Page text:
If you enjoy making bags, jewelry, paintings, quilts, or some other arts and crafts, you may want to sell your products for profit in the future. One of the best ways to do that is through a craft event where multiple venders display their creations to sell to the public. Here are some tips to help you find local craft events to sell at so you can start making money from your passion!
Common Venues for Craft Events
Perhaps the easiest way to find local craft shows is to contact the venues that hold them. There are several of these to choose from, depending on the town you live in. Here is a list of popular venues for craft shows, along with some information about getting in touch with them.
If you have some large churches in your area, you may want to contact them about craft shows. You do not have to sell religious products to work at one of these events. You simply have to reserve your spot in advance. You may have to pay a small fee for the booth, but the rest of the proceeds will be yours to keep. If you are a member of a local church, you may also want to contact the secretary or event director to see if there are any opportunities there.
Most cities have large event centers for graduations, town meetings, award ceremonies, and the like. These event centers also host craft shows, assuming that you have them in your town. You could contact a large auditorium in the area to see if they ever hold craft events. If so, they should have a sign up schedule, or at least a time frame when they normally hold the events. All you have to do is get your name in before the booths are filled up.
Flea markets can be considered craft shows, as long as you sell crafts in them. Some cities have outdoor flea markets in the summer, and others have them indoors all year long. You may also look for “swap meets” in the area, which are just like flea markets. You will have to pay for your booth at a flea market or swap meet, but if you play your cards right with marketing and pricing, you will make your money back in product sales.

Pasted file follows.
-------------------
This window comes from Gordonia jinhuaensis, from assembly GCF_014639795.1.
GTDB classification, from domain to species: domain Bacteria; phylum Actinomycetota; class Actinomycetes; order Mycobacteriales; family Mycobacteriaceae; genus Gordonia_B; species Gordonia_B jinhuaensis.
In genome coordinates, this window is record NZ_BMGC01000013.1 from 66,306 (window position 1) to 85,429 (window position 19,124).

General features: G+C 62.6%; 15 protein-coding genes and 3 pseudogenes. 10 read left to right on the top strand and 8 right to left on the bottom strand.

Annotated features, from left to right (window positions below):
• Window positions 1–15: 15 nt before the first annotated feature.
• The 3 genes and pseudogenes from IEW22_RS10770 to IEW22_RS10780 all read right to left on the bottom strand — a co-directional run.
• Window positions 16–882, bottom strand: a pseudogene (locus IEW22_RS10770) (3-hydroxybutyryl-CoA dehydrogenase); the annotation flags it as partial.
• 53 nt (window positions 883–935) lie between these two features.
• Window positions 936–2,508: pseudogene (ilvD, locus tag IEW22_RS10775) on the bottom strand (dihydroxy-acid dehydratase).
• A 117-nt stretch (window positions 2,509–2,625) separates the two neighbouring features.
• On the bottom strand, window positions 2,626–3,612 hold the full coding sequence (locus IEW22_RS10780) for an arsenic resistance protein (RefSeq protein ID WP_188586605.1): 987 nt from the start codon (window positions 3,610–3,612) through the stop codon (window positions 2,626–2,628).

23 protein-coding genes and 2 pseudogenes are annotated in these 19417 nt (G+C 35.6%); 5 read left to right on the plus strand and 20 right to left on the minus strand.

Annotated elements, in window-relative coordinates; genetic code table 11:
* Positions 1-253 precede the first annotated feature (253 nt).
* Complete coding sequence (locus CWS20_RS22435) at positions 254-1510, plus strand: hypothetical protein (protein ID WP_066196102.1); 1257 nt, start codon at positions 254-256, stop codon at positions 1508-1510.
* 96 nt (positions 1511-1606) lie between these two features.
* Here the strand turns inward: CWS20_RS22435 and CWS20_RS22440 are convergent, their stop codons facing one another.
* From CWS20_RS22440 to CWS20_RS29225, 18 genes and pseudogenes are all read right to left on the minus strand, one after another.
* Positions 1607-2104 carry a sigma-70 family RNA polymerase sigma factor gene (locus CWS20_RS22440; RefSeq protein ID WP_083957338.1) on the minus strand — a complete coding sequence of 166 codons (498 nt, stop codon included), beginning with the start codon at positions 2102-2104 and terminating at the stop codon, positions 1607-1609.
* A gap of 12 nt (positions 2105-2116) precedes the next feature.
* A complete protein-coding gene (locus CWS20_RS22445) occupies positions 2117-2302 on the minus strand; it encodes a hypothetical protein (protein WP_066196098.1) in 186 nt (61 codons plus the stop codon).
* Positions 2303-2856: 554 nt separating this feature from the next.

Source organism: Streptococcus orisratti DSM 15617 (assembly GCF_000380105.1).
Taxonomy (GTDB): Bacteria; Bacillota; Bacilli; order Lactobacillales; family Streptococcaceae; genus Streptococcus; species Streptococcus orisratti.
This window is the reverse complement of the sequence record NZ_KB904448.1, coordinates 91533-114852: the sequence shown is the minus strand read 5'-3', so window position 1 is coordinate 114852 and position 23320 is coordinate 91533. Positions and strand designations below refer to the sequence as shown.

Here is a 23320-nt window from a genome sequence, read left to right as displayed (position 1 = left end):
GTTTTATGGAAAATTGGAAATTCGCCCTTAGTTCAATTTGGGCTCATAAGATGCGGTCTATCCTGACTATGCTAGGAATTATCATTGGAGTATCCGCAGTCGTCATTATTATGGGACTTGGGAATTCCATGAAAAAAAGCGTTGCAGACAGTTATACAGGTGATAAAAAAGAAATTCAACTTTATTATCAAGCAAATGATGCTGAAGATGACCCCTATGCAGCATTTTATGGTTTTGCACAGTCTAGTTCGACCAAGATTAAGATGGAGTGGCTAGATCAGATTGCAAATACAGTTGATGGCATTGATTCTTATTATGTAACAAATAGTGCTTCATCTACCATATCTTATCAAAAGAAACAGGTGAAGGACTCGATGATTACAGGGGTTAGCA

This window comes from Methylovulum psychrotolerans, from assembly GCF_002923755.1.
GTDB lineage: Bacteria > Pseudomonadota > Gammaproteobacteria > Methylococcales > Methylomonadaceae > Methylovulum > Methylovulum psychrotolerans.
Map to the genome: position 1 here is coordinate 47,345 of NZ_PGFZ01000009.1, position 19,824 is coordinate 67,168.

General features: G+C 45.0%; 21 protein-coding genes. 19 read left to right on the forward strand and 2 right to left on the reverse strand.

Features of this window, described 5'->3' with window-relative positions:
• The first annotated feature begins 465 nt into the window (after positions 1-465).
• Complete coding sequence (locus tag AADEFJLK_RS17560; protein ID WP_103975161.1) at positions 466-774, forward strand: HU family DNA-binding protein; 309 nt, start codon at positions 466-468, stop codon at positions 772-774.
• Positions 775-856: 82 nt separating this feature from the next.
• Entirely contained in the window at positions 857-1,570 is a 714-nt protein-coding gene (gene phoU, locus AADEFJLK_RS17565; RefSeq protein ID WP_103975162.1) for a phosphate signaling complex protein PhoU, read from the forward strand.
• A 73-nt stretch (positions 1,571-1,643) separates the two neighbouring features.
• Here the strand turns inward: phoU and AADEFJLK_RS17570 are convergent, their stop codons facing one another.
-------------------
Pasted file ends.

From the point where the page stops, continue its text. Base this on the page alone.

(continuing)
Schools will sometimes have craft events to benefit the PTA or some organization within the school. If you choose to work at one of these craft shows, you may have to pay a portion of your earnings to the school, depending on how they have the payment process set up. Some will just ask for a flat fee for the booth space, and others will ask for a percentage of your total sales. Contact elementary, middle, and high schools in your area for more information.
The Freemasons are always looking for creative ways to raise money, so many of them will host craft events within their lodges. You should not have trouble finding a masonic lodge in your town, but you will probably have trouble finding contact information for it. Look for the number in the phone book and leave a message with the office. Someone should return your call at the next meeting. You may also want to find out when the meeting times are and see if you can speak with someone before or after one.
Art galleries love showcasing work from the locals. They typically prefer crafters who paint or sculpt, but you may be able to get away with selling your Kool-Aid bags if they look good enough. The openings for art galleries are usually limited, so make sure you reserve a spot early on.
Easy Ways to Find Local Craft Events
In additional to contacting the venues listed above, you may be able to find local craft events by following these simple steps:
- Check online. Some organizations will post ads about their craft events on Craigslist, so you may want to check with your local classifieds for future shows. You can also find websites specifically designed for craft show listings. Search for the posts in your area and respond to them accordingly.
- Contact other crafters. Seasoned crafters may have connections with craft event directors in your home town. You can either contact clubs that have crafters within them, or you could contact stores that sell arts and crafts. They should have the number for someone you can get in touch with.